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18 Writing Lessons to Carry Into 2018

For the past 6 years on my blog, I’ve been writing an end-of-the-year list of life lessons learned. It occurred to me as I wrote 17 Things I Learned in 2017 [1] that so often, many of my “life” lessons end up being writing lessons, and vice-versa. And then it occurred to me that these aren’t just lessons to look back on, but to carry forward. So whether you’re embarking on a new writing project this year, tackling an old one, or simply trying to find direction along this journey, here are 18 bits of advice for 2018.

    1. I think I may have seen this on Instagram, but it rang so true I’ve written it on my planner: “Progress, not perfection.”
    2. When you think of your audience, don’t think about who’ll buy your book. Think of who will read it as if it’s the greatest gift.
    3. During a poetry reading by Ocean Vuong [2], someone asked him where the violence in his poetry comes from. He calmly answered, “It’s in me. It’s in you.” Whatever we’re writing about, we cannot expect to fully examine in it unless we’re willing to look inward. If we’re only looking outward, we are taking the role of spectator, not writer.
    4. From ire’ne lara silva [3], on writing younger characters and struggling with backstory, with how to weave in history: “Young people don’t have history. They discover it.”
    5. From Achy Obejas [4], during Las Dos Brujas Writers’ Workshops: “Don’t write happiness, write the promise of it.”
    6. Also from Achy Obejas, “Failure is when character is revealed.”
    7. From Cristina García (also during Las Dos Brujas Writers’ Workshops, where I clearly learned so much!), “Texture and specificity in every detail allow us to enter a story. The generic keeps its distance; the specific invites you in.”
    8. Also from Cristina García, “Let pleasure and obsessions be your guides to what you write. Be daring, write the stories no one can write but you. Writing should be a constant festivity of questioning.”
    9. Do not fear flaws. In fact, dive into them. A character’s greatest flaw holds the key to what will be their downfall, what will be the decision or action or mistake that unravels them (and thus, your plot).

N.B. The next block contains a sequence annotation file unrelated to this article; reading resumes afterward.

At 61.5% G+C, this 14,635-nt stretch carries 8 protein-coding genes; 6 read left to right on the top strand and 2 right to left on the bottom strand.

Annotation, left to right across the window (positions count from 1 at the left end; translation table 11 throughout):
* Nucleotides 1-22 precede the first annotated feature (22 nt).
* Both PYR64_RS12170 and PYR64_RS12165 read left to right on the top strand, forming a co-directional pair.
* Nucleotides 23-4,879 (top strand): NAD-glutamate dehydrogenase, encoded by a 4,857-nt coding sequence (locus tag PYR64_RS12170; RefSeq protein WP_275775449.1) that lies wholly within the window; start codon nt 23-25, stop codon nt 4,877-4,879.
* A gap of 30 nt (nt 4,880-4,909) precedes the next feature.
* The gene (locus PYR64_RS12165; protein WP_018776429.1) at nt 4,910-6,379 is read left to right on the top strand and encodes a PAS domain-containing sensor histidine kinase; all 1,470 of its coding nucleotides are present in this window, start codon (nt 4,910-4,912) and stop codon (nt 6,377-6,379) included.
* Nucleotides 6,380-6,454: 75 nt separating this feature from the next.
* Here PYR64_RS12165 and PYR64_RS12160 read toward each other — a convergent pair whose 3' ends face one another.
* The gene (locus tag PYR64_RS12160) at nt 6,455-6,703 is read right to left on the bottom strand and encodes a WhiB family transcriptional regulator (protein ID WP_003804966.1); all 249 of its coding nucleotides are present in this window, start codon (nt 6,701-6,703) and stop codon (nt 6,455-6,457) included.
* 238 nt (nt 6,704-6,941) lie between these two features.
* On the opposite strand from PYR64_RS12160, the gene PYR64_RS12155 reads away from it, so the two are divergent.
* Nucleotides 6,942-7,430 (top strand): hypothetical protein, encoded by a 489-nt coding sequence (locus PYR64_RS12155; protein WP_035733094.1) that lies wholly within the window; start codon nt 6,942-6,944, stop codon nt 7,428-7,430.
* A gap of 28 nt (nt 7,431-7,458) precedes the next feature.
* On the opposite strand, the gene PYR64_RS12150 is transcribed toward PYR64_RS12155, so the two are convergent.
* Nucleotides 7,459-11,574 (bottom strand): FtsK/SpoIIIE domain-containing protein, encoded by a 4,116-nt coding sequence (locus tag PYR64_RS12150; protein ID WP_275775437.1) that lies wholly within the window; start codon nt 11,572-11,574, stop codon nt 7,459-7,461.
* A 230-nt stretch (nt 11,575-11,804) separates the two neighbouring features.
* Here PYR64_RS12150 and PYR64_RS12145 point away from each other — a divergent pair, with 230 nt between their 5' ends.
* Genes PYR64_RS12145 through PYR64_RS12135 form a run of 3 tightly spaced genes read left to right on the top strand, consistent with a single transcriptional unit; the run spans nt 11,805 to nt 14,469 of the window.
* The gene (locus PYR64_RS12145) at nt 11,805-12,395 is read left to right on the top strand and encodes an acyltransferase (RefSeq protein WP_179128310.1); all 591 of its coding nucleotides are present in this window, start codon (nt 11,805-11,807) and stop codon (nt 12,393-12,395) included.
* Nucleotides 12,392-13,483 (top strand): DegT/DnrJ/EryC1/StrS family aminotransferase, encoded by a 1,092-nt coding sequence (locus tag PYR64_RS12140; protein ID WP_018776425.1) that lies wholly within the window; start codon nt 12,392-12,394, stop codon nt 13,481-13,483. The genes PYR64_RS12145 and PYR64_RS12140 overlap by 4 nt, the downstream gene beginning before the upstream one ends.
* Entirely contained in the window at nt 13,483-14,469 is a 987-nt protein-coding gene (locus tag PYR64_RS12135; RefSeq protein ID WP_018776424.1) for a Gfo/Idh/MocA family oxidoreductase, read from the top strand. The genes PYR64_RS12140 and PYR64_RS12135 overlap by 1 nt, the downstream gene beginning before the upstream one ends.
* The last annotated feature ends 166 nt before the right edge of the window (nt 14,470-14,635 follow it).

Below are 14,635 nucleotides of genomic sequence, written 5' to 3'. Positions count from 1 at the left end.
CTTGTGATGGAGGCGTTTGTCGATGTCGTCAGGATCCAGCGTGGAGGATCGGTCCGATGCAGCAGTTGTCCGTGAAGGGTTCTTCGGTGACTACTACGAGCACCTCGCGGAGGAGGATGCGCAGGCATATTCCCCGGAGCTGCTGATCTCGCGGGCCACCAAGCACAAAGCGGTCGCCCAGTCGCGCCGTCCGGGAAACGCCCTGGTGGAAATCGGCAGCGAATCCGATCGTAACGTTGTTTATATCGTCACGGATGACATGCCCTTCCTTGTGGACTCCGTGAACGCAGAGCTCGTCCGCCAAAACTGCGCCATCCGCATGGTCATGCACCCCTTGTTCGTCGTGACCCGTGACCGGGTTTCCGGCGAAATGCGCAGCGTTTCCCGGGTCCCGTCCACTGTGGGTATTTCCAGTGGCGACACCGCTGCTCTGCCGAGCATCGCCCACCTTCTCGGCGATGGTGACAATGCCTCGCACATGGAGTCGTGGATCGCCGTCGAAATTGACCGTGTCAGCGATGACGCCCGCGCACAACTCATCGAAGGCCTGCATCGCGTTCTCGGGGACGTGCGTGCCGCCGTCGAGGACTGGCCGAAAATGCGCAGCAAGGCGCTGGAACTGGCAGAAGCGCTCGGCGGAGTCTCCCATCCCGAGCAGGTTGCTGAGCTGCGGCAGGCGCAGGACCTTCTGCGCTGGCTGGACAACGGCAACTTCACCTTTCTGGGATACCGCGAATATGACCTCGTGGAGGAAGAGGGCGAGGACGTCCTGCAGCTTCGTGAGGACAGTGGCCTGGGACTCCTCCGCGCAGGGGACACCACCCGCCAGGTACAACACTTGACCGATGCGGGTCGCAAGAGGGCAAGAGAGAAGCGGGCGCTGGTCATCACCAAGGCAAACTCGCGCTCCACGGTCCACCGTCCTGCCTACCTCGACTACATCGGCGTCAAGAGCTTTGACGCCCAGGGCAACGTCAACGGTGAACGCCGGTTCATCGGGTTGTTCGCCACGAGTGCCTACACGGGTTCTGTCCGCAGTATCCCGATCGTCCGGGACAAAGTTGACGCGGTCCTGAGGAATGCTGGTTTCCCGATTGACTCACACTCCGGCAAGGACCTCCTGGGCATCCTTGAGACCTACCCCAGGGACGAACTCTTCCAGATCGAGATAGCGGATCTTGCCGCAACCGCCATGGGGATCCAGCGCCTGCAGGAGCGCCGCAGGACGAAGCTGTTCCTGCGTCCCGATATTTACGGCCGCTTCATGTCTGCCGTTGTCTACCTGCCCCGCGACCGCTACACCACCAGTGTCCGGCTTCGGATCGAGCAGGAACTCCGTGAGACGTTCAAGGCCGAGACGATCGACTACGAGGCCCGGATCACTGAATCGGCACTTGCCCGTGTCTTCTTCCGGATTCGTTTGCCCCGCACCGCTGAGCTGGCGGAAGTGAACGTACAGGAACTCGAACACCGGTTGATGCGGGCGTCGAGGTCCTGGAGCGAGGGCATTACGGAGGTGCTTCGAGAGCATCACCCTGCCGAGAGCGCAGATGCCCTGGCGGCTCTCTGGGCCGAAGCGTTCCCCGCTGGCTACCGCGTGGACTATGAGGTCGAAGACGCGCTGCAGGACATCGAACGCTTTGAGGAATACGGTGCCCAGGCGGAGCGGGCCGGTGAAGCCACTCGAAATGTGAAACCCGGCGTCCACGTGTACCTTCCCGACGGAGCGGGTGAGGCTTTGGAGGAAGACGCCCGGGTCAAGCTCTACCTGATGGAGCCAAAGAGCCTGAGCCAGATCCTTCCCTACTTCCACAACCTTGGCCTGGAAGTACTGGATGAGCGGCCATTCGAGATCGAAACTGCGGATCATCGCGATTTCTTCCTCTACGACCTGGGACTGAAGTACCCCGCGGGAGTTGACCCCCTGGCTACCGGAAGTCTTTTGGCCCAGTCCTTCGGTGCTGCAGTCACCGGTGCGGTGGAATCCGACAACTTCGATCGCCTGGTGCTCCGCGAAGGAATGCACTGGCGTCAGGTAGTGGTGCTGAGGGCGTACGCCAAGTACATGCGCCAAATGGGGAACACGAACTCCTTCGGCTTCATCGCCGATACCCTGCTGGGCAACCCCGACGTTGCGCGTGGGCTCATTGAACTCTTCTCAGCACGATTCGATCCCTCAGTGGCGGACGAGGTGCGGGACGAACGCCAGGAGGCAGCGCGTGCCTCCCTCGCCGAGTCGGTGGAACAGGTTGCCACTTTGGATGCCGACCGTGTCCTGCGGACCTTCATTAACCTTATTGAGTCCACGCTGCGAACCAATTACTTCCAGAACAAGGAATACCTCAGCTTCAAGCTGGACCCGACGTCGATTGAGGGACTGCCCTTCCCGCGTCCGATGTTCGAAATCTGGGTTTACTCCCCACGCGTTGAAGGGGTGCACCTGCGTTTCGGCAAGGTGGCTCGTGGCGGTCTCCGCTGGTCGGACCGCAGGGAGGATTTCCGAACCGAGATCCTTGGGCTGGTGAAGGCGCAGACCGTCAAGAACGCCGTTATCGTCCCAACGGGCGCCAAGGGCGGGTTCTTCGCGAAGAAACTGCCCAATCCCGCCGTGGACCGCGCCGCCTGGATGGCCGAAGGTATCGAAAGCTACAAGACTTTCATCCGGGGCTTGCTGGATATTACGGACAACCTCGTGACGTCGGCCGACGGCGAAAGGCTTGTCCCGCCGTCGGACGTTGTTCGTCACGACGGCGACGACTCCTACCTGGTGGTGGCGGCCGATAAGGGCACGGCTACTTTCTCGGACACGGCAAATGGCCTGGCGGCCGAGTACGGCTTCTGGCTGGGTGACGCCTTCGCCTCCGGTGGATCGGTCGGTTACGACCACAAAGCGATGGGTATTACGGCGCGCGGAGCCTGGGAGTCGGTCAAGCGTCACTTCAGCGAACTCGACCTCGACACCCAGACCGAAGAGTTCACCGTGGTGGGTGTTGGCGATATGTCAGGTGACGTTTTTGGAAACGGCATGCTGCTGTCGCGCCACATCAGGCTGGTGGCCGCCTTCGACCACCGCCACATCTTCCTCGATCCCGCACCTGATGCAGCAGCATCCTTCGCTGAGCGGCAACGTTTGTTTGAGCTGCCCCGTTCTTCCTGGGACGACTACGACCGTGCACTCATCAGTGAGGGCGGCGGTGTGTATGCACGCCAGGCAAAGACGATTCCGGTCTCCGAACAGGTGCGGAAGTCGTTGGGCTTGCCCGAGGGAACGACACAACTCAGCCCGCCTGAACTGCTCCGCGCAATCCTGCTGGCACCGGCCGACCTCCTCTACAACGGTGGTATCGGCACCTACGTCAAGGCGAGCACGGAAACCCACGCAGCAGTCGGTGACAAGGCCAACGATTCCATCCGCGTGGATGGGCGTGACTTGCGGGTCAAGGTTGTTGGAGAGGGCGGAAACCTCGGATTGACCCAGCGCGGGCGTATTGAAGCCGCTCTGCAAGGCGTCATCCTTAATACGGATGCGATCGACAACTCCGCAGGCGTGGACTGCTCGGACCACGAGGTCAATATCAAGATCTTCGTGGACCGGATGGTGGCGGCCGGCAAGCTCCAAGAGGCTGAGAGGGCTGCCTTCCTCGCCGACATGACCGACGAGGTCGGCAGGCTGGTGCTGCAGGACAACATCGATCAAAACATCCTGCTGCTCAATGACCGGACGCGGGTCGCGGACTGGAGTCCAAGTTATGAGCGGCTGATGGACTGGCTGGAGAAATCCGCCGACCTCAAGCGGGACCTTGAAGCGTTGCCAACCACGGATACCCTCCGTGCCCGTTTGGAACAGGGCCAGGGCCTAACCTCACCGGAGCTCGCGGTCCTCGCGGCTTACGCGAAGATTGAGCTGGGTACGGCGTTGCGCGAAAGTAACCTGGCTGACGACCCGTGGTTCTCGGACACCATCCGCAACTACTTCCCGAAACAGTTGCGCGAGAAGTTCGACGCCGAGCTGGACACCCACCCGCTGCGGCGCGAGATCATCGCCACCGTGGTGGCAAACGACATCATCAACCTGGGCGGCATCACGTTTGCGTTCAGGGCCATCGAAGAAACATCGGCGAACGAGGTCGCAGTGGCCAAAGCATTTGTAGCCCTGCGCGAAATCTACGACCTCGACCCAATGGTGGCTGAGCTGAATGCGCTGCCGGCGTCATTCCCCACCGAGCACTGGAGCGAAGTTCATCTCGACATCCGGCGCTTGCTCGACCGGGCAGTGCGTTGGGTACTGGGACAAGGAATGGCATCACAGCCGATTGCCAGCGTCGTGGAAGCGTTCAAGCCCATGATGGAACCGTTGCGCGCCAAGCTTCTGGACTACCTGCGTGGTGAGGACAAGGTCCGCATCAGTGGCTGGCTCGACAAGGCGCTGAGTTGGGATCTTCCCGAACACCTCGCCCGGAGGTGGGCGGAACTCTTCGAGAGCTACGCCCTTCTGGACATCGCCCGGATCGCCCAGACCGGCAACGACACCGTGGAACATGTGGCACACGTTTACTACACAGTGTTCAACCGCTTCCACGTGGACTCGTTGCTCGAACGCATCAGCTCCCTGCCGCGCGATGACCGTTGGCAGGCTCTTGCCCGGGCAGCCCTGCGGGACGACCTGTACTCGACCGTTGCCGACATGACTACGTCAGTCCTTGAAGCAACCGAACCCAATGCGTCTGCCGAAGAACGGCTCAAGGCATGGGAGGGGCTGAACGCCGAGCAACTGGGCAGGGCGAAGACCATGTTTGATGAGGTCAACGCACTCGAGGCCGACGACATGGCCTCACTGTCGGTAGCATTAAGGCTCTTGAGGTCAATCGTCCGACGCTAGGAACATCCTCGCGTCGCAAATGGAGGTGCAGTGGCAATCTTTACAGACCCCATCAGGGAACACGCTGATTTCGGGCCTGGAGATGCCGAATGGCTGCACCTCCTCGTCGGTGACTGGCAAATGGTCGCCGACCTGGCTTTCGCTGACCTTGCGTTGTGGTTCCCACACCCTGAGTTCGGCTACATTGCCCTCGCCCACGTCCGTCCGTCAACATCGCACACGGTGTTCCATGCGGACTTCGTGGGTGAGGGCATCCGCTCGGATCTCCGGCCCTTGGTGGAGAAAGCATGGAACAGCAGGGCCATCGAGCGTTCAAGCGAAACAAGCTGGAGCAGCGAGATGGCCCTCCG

10. While teaching a class on finding the heart of your story, I discovered the heart has much to show us about writing: When you’re looking at the big picture, look closer. When you’re looking close, step back. Do this over and over—expand, and contract, like a heart.
    11. From Matthew Salesses, on revision [5]: “Cut the opening paragraph. Cut the last paragraph. Do that for each scene. Now rewrite the ones that have to be there, let the rest die.”
    12. From Daniel José Older, on deep listening and understanding your position in the realm of power [6], “Power always has to be a part of your thought process…not just your opinion, but where you are placed? What power do you have, what power don’t you have?”
    13. I wish I knew where I heard this. It is on a note in my phone, attributed to someone named Charlie: “Art is not getting what you want. Art is getting what art decides to give you.”
    14. From Lance Rubin [7], “Look, we’re all figuring it out. Every book, every creative endeavor, is a new challenge, a new education, so be open to the process, open to failing, but also stay focused and stay organized and be kind to yourself.”
    15. Worth repeating: be kind to yourself.
    16. But also, be honest. One of the hardest but most important things to learn is the difference between needing to step away from the page and avoiding it out of fear.
    17. If this post has not made it clear: listen and learn from others. We can never have too many teachers.
    18. A quote from my new day planner, which is just perfect: “And suddenly you know it’s time to start something new and trust the magic of beginnings.”

What are some lessons or pieces of advice you’re carrying with you into 2018?

About Natalia Sylvester [8]

Born in Lima, Peru, Natalia Sylvester [9] came to the U.S. at age four. A former magazine editor, Natalia now works as a freelance writer in Austin, Texas and is a faculty member of the low-res MFA program at Regis University. Her articles have appeared in Latina Magazine, Writer’s Digest, The Writer, and NBCLatino.com. She is the author of Chasing the Sun, named the Best Debut Book of 2014 by Latinidad and chosen as a Book of the Month by the National Latino Book Club. Her second novel, Everyone Knows You Go Home, is forthcoming from Little A in 2018.